• The older the population gets, the more likely they are to be retired, widowed, or lonely. Often, this leads to elderly individuals seeking companionship or friendship; and sometimes, looking for those connections online can open up a whole different world of (unverified and anonymous) people with whom to connect.
      • Elderly people also tend to adhere to more conservative beliefs, keeping finances to themselves and not asking for help. So, during manipulation and even after a financial loss, elderly victims are often left in a situation in which they are less likely to speak about it. This makes reporting, prevention, and tracking more difficult.

This spring, several government agencies — including the Financial Industry Regulatory Authority (FINRA), the U.S. Treasury’s Financial Crimes Enforcement Network (FinCEN), and the AARP (formerly the American Association of Retired Persons) — all took notice of the situation and issued warnings or guidance on the increases in elder financial crime, a stark reminder of this widespread problem.

In fact, FinCEN found that between June 2022 and June 2023, it had received 155,415 Elder Financial Exploitation (EFE)-related Bank Secrecy Act (BSA) reports associated with more than $27 billion in reported suspicious activity, which may include both actual and attempted transactions. It is important to note that this is only the number that was reported and does not account for instances in which individuals did not catch on to the fact they were the victim of a scam or instances in which the loss was not reported for other reasons. Further, an AARP report says that more than 40% of Americans (an estimated 141.5 million adults) say they have lost money to scams or had sensitive information obtained and used fraudulently.

While it is easy to count how much money is lost, it’s not as easy to count the number of individuals who suffer from depression or even suicidal attempts as a result of being scammed.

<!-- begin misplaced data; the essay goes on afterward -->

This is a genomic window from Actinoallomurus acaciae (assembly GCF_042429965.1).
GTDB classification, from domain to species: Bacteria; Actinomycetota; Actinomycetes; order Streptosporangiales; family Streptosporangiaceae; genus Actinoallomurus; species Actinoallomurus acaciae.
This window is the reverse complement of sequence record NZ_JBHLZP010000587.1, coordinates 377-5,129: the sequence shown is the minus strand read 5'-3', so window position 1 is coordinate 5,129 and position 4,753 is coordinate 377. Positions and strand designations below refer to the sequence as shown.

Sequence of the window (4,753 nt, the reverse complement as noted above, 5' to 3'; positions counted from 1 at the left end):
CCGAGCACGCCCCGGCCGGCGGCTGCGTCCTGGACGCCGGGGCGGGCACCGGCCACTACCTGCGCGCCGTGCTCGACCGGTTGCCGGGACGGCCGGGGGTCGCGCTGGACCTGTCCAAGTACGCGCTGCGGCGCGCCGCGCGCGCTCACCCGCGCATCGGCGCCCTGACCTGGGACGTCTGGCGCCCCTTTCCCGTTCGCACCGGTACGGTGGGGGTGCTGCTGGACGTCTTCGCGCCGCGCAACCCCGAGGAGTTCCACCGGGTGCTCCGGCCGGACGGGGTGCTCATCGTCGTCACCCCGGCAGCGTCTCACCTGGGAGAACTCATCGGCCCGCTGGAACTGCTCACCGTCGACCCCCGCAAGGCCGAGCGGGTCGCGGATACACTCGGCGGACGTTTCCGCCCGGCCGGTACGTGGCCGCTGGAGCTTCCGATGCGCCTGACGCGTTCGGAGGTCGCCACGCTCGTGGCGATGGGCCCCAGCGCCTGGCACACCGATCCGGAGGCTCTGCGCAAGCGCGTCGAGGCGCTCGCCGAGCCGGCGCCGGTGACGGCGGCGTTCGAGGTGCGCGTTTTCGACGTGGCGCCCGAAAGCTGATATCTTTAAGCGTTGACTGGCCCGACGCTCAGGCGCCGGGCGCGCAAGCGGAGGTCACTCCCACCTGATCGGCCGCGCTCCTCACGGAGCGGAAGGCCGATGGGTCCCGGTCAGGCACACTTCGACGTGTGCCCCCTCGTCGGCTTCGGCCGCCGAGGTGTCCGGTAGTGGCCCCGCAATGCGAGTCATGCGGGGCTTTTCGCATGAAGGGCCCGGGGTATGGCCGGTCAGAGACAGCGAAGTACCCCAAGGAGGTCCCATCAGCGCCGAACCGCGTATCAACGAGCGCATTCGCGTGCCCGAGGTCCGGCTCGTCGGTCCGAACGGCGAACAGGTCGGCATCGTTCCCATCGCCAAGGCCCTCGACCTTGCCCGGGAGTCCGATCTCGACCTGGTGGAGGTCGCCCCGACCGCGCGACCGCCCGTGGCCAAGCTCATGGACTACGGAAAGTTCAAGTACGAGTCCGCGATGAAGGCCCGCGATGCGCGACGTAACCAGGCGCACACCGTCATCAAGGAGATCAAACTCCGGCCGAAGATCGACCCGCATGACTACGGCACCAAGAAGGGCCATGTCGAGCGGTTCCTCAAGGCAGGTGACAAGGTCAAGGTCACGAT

Elders are now facing many complex scams that are aimed at taking advantage of them in more significant ways. In 2023, the Top 5 scams reported to the IC3 were: tech support scams, personal data breaches, romance and confidence scams, product scams (non-payment or non-delivery), and investment scams. IC3 reports that the losses to investment scams alone totaled more than$1 billion in 2023.

And there is another factor that most people don’t even consider in the aftermath of a tremendous financial loss. While it is easy to count how much money is lost, it’s not as easy to count the number of individuals who suffer from depression or even suicidal attempts as a result of being scammed. For example, a 74-year-old retired teacher in Tennessee who was scammed for nearly $100,000 ultimately took his life as a result. In this case, the scammers were caught, but it highlights how these crimes need to be taken seriously.

Eva Velasquez, a former investigator for the San Diego District Attorney’s Office and who now serves as president and CEO of the nonprofit Identity Theft Resource Center, said the organization’s most recent study noted a sharp increase in the number of fraud victims who reported having thoughts of suicide after being conned.

What is clear is that it is important to educate elderly Americans on the use of technology and the reg flags they will inevitably come across, especially online. It is also important to continue to report and track these elderly financial abuse scams in order to try to prevent them in the future.